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Fuel table y axis

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Running a vipec v88 plugin on an rb26. Just having a read an noticed the help function mentions changing the y axis on the fuel map from map to tps on turbo engines with individual throttle bodies. 

Seeming as the rb26 has this setup I was just wondering whether it's advisable to do this as the base map provided has it set to map currently.

and if it is advisable how would you go about setting the scaling on it or would you just click "init" and leave it at that?


cheers dan

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Generally the best result is obtained using TPS for the main fuel axis. You would initially just set with the "init" values which will give 10% steps 0-100%

Then have the open loop AFR table on and set to MGP of its axis this will give boost correction.


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Hi turbodailydan,

is this the same ECU and vehicle you are having the MAP sensor issues on.

Blowing black smoke running super rich etc.

If so then this is your problem, these engines have a very weak vacuum signal from what little plenum/vacuum chamber they have behind the throttle blades.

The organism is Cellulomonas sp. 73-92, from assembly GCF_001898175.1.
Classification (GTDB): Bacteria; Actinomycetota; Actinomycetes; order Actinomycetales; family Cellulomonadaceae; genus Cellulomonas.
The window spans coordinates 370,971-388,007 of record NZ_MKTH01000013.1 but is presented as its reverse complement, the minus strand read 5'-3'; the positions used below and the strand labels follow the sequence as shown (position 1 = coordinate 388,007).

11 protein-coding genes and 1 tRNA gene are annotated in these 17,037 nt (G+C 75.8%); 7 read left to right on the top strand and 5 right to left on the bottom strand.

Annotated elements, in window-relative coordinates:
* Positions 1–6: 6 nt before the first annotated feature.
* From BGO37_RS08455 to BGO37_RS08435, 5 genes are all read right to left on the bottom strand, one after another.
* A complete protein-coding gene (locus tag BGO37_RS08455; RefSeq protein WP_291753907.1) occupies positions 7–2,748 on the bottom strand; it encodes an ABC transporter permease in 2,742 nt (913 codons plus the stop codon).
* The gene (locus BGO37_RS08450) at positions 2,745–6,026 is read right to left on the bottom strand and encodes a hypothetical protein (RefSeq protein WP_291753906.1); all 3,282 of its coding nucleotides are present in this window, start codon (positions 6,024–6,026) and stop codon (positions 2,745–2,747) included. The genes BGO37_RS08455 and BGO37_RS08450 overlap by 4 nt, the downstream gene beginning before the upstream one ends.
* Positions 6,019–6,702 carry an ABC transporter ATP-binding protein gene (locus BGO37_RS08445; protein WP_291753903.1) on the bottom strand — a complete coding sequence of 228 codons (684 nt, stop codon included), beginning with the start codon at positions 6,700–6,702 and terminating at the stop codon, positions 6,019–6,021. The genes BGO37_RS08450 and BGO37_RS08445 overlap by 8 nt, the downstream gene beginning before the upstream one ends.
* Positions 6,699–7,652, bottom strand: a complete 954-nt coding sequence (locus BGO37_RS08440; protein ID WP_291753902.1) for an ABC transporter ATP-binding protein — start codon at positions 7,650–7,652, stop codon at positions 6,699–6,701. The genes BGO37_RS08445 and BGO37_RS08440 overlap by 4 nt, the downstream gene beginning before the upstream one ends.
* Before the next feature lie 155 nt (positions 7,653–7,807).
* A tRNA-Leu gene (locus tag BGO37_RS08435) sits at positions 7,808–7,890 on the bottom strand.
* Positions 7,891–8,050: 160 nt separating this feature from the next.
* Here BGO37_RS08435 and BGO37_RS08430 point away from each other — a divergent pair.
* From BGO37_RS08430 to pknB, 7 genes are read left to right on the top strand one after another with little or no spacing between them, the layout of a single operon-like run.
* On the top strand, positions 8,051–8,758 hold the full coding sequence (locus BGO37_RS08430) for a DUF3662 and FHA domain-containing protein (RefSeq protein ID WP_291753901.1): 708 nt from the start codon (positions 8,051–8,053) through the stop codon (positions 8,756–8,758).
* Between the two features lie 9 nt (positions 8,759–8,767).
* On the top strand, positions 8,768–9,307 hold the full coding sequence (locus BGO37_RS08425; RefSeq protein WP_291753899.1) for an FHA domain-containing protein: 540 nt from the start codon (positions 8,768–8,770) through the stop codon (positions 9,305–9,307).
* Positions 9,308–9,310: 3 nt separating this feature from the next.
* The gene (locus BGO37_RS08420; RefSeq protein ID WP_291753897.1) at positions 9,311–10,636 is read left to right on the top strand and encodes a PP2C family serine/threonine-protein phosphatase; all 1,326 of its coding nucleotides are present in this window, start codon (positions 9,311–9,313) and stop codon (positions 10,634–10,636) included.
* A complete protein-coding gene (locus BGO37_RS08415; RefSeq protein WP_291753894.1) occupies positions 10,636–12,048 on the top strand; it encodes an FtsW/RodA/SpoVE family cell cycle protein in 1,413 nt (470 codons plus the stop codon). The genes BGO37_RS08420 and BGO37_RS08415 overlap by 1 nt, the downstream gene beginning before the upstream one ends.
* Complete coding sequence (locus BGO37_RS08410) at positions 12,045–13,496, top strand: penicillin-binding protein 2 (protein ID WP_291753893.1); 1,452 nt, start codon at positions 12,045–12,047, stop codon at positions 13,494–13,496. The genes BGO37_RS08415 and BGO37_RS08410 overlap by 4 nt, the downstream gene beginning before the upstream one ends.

If you have your fuel table set to MAP on they axis it will read very close to 100 kpa at idle, this will make the ecu think it is under load and therefore run on the 100 kpa fuel row, causing excessively rich mixtures.

Most people make the mistake of hooking up the MAP sensor hose the  FPR hose port with a T piece.

I have even seen one setup where the inlet plenum was drilled into and had a vacuum hose barb fitted, this will only read boost as the vacuum signal comes from behind the butterflies.

I have attached 2 screen shot of how to set up a multi throttle low vacuum sourced engine.

1. is a basic set up

2. Is a more advanced set up incorporating a 4D fuel table that in boost is tuned as an extra % on top of the fuel cell number in the main fuel table which uses TPS as it's load reference .

This table will only allow an extra 60% of fuel to your table.

If you find this is not enough,you can adjust the FUEL MASTER VALUE or if you have a good fuel pump with plenty of flow crank the fuel pressure up.

See how you go.





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